Vodafone says text message delay fixed

TOM PULLAR-STRECKER
Last updated 11:22 17/01/2014

Relevant offers

Industries

Super Bowl: The Oscars of advertising Female digger driver competes for 'Miss Pinup New Zealand' title Auckland's commercial property continues to be under pressure: JLL E-commerce could be Kiwi firms' big chance in China Cruise ship Azamara Quest 'hit rocks in Marlborough' Contactless payments on the rise Cruise industry may plateau after a decade of remarkable growth Move over Australia, Kiwi companies are coming through Hallenstein Glasson profit warning shows local retailers' struggling: analyst Obama pushes for new tax on oil to fund switch to green-tech

Vodafone says it has fixed a fault that Telecom claimed had delayed the delivery of about 500,00 text messages between Vodafone and Telecom customers, some for more than a day.

Vodafone said late this morning that it was now confident it had fixed the fault last night.

Telecom spokesman Andrew Pirie confirmed no messages were queued awaiting delivery between the networks as of 8.45am this morning.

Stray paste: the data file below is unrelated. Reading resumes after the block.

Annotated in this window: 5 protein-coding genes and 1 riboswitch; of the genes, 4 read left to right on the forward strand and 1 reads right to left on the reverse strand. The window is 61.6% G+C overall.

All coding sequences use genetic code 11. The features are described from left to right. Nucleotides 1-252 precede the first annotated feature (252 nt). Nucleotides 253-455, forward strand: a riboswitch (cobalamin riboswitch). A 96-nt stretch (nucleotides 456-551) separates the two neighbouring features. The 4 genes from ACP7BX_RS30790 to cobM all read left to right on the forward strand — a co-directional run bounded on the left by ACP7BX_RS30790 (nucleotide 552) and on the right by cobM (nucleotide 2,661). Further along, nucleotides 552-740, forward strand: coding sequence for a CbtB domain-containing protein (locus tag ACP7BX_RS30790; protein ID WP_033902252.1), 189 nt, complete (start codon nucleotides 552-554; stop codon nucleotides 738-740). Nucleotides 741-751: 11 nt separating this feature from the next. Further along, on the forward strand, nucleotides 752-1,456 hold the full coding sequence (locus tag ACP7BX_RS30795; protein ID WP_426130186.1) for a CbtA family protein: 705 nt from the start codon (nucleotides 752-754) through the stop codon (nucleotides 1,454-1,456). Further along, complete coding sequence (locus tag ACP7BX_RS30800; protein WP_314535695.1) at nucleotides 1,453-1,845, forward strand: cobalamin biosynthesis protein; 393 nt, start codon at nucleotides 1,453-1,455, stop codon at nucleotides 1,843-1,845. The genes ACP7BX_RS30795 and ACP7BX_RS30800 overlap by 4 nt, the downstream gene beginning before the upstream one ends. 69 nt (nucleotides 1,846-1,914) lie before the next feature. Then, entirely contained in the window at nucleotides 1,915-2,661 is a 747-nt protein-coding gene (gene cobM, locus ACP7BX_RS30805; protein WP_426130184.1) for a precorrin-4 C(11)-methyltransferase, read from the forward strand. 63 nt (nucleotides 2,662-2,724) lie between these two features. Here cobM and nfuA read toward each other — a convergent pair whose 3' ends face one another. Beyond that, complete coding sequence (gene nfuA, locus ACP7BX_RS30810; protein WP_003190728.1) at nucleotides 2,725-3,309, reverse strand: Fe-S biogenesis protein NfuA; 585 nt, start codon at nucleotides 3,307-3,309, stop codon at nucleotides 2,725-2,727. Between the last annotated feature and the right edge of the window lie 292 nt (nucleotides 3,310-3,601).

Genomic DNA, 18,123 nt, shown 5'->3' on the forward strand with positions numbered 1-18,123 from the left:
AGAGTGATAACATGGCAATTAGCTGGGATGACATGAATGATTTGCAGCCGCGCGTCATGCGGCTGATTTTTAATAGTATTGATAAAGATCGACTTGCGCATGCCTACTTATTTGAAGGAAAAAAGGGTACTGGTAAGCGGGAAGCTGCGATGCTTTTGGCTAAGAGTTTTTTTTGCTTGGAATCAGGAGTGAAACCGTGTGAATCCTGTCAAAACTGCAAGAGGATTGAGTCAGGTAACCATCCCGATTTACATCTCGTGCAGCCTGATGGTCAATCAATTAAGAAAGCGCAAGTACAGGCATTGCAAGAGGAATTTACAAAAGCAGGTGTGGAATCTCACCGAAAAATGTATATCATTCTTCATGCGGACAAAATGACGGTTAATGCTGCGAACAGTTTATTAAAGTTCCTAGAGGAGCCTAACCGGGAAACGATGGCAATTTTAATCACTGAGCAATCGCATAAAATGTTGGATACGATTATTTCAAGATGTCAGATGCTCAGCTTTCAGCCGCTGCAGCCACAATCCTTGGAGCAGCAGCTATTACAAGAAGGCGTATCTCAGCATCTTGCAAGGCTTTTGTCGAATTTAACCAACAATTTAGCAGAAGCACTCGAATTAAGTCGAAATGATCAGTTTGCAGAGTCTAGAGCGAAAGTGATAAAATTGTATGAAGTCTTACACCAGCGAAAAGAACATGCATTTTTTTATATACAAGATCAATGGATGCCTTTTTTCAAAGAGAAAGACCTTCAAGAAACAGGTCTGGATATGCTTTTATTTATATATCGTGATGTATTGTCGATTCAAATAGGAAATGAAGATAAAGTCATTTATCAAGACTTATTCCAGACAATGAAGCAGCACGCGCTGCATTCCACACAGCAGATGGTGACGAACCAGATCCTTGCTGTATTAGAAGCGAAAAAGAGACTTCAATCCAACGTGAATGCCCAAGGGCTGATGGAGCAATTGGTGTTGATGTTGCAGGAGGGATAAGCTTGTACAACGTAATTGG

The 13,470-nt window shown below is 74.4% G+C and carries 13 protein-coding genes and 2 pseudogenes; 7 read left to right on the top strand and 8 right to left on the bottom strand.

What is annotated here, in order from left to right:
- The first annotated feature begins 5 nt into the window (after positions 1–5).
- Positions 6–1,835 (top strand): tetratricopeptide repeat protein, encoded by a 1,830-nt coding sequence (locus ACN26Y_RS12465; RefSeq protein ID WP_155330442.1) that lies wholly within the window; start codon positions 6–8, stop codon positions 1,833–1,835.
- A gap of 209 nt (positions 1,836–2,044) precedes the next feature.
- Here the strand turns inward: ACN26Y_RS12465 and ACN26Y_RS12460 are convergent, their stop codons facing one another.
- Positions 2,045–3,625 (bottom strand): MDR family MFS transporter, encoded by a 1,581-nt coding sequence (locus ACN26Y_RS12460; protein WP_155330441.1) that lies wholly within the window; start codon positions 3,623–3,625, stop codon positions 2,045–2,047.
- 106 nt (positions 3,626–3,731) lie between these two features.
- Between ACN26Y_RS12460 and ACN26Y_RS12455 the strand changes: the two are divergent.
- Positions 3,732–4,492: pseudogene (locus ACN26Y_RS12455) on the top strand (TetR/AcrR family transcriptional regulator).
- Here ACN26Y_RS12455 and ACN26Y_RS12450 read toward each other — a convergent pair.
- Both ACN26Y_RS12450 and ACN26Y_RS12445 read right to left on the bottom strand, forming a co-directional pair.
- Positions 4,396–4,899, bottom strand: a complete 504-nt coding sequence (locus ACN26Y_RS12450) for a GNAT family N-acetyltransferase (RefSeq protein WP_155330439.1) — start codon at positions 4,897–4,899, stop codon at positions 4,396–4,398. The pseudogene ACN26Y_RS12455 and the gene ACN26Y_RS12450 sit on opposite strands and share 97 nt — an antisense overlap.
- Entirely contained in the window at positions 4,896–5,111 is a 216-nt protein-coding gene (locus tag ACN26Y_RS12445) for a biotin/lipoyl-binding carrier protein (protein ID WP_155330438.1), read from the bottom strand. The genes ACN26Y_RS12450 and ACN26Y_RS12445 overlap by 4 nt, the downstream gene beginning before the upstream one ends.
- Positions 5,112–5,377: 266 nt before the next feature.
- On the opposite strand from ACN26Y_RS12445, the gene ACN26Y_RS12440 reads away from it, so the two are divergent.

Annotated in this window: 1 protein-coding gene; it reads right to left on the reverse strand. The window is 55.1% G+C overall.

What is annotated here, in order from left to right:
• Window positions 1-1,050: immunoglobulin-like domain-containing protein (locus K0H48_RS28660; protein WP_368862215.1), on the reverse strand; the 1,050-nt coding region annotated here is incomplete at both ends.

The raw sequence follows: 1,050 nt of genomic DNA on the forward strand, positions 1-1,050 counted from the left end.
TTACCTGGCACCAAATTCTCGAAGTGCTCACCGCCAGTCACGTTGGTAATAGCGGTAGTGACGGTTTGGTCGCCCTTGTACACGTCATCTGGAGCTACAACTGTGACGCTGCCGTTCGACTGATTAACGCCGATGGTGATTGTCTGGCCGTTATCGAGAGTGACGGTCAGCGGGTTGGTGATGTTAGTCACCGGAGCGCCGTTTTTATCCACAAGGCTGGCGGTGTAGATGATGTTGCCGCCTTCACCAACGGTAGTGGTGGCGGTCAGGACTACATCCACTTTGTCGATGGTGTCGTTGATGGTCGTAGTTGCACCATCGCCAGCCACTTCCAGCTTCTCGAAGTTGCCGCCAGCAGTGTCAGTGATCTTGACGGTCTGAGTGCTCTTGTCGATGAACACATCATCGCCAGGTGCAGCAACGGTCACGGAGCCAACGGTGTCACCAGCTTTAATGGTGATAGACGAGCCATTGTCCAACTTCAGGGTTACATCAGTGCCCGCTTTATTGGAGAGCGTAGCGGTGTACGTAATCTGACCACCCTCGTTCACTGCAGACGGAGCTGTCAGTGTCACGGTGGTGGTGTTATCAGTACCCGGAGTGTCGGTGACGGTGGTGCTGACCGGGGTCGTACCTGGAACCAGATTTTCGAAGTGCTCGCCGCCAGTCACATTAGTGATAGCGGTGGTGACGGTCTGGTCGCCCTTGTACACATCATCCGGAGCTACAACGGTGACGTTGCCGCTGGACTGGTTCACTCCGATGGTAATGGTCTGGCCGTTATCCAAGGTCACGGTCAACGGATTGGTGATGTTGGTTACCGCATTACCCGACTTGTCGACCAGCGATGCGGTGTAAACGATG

Pirie said he received one text message yesterday evening that had been sent on Tuesday.

Vodafone used Twitter to "thank customers for the patience" on Wednesday evening, but some customers have expressed annoyance at the way it communicated information about the fault.

The company only put a message advising of the fault on its main network status page on Thursday morning.

Masterton resident Tristin Davis said he was angry he hadn't received texts from Telecom numbers since Monday night.  

"When most of your friends, family and work colleagues are on Telecom not to mention the boss at work and the work phones that send jobs and messages, it really becomes a major issue.

"Worst still has probably been Vodafone's communication on the issues. For a while from late Tuesday to early Wednesday Vodafone even refused to acknowledge there was an issue, simply saying it was repaired and should be working."

The fault had affected services as diverse as the Fire Service and internet banking.

A source said the Fire Service used text messages to call-in replacement crew when they were required to cover for sick or absent staff, but the fault had made that difficult.

ASB Bank said the fault had prevented some customers getting codes on their mobiles that they needed to complete internet banking transfers.  

Ad Feedback

- Fairfax Media

Comments

Special offers

Featured Promotions

Sponsored Content